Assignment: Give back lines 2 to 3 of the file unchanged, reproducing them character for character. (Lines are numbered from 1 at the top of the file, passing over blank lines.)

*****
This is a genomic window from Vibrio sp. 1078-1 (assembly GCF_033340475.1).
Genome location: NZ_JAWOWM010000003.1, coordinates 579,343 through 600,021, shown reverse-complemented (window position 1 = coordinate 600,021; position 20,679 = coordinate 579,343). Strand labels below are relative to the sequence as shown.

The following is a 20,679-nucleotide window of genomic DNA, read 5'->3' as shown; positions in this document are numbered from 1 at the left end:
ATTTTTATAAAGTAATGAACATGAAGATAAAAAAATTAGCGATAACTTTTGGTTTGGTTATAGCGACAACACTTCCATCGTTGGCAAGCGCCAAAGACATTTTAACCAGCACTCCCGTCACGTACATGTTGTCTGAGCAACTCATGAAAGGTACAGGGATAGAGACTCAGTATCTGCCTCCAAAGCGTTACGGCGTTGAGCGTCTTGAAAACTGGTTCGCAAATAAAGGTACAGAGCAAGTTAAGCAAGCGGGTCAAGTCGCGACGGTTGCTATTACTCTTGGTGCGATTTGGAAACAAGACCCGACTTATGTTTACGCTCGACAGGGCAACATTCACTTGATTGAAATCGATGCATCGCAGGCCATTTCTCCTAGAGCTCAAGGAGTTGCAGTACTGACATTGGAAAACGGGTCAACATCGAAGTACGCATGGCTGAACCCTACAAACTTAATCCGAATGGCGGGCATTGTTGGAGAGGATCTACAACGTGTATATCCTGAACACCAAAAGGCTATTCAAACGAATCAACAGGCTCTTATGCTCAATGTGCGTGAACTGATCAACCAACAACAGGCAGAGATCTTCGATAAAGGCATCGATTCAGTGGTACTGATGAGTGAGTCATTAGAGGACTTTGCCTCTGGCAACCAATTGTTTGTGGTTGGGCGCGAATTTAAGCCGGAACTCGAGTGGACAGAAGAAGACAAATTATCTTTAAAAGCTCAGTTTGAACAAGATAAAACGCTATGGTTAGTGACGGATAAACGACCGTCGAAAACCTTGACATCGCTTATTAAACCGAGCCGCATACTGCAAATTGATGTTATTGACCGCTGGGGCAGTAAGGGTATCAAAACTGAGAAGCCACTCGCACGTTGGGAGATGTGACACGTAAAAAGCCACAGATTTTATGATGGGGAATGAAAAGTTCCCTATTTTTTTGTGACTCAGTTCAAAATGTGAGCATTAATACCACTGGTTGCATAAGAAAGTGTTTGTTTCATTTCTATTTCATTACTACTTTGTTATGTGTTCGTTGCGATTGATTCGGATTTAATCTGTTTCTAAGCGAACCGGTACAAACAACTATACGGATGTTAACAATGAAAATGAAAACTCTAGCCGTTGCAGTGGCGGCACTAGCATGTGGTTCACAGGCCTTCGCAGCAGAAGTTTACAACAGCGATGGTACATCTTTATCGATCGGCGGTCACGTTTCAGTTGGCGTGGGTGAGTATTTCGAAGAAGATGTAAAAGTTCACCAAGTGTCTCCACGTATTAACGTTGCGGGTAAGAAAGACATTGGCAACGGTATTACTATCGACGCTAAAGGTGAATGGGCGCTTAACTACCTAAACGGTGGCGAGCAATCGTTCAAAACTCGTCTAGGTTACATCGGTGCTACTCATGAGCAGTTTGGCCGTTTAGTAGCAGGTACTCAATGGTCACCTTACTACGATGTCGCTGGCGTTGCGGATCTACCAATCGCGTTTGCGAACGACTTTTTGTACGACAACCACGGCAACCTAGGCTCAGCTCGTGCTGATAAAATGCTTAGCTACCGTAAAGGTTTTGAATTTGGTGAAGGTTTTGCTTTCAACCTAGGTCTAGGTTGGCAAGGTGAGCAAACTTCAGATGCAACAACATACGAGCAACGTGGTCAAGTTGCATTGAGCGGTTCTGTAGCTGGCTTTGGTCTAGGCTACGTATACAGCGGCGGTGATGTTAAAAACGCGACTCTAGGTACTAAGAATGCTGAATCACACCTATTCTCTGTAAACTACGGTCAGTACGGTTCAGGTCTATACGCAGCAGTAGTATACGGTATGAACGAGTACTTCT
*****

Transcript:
Genome location: NZ_JAWOWM010000003.1, coordinates 579,343 through 600,021, shown reverse-complemented (window position 1 = coordinate 600,021; position 20,679 = coordinate 579,343). Strand labels below are relative to the sequence as shown.

The following is a 20,679-nucleotide window of genomic DNA, read 5'->3' as shown; positions in this document are numbered from 1 at the left end: